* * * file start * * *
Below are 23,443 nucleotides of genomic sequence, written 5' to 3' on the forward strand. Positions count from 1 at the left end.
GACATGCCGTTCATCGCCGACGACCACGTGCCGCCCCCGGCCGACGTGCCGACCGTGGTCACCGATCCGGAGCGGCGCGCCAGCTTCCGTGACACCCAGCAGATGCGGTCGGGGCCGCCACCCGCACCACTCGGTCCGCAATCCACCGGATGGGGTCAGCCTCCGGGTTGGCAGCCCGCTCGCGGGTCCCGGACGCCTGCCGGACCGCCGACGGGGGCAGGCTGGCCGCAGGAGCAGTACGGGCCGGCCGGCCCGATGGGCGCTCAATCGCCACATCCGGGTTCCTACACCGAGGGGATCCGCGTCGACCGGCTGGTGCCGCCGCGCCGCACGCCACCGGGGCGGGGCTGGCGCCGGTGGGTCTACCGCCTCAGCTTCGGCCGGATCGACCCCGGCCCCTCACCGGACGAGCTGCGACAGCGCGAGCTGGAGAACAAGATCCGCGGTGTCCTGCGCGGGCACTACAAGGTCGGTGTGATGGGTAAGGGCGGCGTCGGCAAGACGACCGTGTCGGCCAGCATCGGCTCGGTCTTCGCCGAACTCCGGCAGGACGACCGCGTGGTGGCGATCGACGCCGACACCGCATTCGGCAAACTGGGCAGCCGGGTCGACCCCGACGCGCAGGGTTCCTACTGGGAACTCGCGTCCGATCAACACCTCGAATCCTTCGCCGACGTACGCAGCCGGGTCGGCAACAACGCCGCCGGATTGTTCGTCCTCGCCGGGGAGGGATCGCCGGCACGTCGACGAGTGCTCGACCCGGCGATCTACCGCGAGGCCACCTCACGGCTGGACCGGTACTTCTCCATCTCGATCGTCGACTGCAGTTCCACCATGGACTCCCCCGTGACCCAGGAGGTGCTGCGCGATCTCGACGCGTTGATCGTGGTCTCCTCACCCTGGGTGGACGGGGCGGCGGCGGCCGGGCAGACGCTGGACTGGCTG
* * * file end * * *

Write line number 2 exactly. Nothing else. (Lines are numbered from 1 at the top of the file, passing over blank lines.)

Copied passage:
GACATGCCGTTCATCGCCGACGACCACGTGCCGCCCCCGGCCGACGTGCCGACCGTGGTCACCGATCCGGAGCGGCGCGCCAGCTTCCGTGACACCCAGCAGATGCGGTCGGGGCCGCCACCCGCACCACTCGGTCCGCAATCCACCGGATGGGGTCAGCCTCCGGGTTGGCAGCCCGCTCGCGGGTCCCGGACGCCTGCCGGACCGCCGACGGGGGCAGGCTGGCCGCAGGAGCAGTACGGGCCGGCCGGCCCGATGGGCGCTCAATCGCCACATCCGGGTTCCTACACCGAGGGGATCCGCGTCGACCGGCTGGTGCCGCCGCGCCGCACGCCACCGGGGCGGGGCTGGCGCCGGTGGGTCTACCGCCTCAGCTTCGGCCGGATCGACCCCGGCCCCTCACCGGACGAGCTGCGACAGCGCGAGCTGGAGAACAAGATCCGCGGTGTCCTGCGCGGGCACTACAAGGTCGGTGTGATGGGTAAGGGCGGCGTCGGCAAGACGACCGTGTCGGCCAGCATCGGCTCGGTCTTCGCCGAACTCCGGCAGGACGACCGCGTGGTGGCGATCGACGCCGACACCGCATTCGGCAAACTGGGCAGCCGGGTCGACCCCGACGCGCAGGGTTCCTACTGGGAACTCGCGTCCGATCAACACCTCGAATCCTTCGCCGACGTACGCAGCCGGGTCGGCAACAACGCCGCCGGATTGTTCGTCCTCGCCGGGGAGGGATCGCCGGCACGTCGACGAGTGCTCGACCCGGCGATCTACCGCGAGGCCACCTCACGGCTGGACCGGTACTTCTCCATCTCGATCGTCGACTGCAGTTCCACCATGGACTCCCCCGTGACCCAGGAGGTGCTGCGCGATCTCGACGCGTTGATCGTGGTCTCCTCACCCTGGGTGGACGGGGCGGCGGCGGCCGGGCAGACGCTGGACTGGCTG